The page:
Tasmania is blessed with beautiful and intact landscapes and excellent protection of much of the state. World Heritage Areas and national parks have long been coveted by developers and these attempts to open up parks to commercial interests have been resisted – with varying degrees of success – over the years.

Under the current very pro ‘development’ Liberal government in Tasmania there are no end of proposals for private developments in national parks and other parts of the conservation network (check here for a current list).

This is being resisted strongly by many in the Tasmanian community and it is now being criticised internationally.

Ellen Coulter, writing for the ABC reports that the ‘UNESCO World Heritage Committee has raised concerns about Tasmania’s wilderness areas being rezoned for tourism developments and called on the State Government to speed up a Tourism Master Plan requested in 2015.

Conservationists said a recent UNESCO document highlighted serious risks to Tasmania’s wilderness brand.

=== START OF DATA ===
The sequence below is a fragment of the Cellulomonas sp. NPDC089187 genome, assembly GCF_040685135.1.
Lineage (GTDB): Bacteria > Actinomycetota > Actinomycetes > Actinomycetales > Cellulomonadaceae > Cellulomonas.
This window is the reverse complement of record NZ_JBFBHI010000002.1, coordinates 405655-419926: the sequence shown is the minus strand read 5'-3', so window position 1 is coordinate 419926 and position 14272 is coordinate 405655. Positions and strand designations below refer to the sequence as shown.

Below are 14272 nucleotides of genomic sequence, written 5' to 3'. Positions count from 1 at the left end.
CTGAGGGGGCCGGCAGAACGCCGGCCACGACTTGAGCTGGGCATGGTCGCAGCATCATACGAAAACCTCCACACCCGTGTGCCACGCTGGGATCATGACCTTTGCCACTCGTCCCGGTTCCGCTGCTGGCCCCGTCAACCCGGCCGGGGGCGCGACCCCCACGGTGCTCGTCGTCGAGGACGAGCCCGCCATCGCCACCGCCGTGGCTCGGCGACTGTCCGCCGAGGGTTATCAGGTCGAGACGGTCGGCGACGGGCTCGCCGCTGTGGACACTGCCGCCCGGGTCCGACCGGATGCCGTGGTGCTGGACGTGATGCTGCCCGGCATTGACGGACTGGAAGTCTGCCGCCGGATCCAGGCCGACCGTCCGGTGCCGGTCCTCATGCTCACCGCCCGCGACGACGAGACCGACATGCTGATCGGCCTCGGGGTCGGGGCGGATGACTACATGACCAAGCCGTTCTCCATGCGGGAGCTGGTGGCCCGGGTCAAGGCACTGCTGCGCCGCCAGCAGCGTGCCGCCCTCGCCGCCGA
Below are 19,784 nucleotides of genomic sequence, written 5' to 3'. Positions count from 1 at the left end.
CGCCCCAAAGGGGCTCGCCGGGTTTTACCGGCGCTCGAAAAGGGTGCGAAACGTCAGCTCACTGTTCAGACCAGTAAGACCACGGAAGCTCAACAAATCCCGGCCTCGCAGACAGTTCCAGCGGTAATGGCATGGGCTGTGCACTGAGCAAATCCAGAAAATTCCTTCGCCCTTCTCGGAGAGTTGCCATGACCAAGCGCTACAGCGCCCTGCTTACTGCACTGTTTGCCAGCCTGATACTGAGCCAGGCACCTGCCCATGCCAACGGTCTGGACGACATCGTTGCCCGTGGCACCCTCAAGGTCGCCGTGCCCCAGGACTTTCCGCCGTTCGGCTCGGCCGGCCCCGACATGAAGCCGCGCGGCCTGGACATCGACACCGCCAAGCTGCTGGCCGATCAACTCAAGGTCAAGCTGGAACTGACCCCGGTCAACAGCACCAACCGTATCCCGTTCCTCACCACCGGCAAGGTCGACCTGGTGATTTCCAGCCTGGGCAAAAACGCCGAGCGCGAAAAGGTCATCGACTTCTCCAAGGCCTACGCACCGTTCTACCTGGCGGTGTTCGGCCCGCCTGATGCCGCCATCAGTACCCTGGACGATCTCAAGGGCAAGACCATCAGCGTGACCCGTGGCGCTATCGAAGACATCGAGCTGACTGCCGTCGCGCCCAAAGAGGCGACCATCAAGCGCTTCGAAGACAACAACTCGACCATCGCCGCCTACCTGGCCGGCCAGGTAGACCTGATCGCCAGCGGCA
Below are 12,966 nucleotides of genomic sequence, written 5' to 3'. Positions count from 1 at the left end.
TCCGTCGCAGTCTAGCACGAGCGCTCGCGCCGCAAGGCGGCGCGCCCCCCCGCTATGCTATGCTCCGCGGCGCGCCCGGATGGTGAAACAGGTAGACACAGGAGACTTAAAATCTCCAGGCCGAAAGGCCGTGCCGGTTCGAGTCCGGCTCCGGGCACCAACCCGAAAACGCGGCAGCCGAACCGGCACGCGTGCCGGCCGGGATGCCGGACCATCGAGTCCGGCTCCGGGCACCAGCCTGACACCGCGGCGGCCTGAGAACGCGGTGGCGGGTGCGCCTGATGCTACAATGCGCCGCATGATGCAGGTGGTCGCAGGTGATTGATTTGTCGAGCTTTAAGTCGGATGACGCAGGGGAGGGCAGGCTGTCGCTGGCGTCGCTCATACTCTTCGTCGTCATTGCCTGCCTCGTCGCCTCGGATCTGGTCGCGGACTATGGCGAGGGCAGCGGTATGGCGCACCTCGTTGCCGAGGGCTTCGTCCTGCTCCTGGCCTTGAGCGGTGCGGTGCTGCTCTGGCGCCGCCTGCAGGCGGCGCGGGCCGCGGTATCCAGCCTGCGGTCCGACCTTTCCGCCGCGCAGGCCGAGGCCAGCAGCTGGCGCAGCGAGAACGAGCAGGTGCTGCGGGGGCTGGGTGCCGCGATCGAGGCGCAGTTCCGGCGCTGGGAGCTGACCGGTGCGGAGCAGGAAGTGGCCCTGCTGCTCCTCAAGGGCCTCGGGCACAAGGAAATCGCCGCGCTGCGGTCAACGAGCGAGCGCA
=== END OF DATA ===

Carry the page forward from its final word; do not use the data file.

In the document, the committee also raised concerns about the State Government’s rezoning of some wilderness areas to allow for tourism opportunities and wider aircraft access.

The report refers to areas being changed from “wilderness” to “remote recreation”, which the Wilderness Society’s Vica Bayley understands refers to new “self-reliant recreation zones”.

Mr Bayley said rezoning had occurred near Lake Malbena, in the Walls of Jerusalem National Park, where a “luxury standing camp” has been proposed.

“Also down the Overland Track and indeed at Lake Rodway, at Cradle Mountain,” he said.

“It seems that the Government here has been called out — the World Heritage Committee has identified that this switch is of concern and they’re urging for it to be fixed.

“This risks our reputation, it risks our credibility on the international stage and it sends a signal of contempt.”

In response, Tasmanian Greens have urged the state government to put a halt on tourism proposal assessments until a Tourism Master Plan was in place.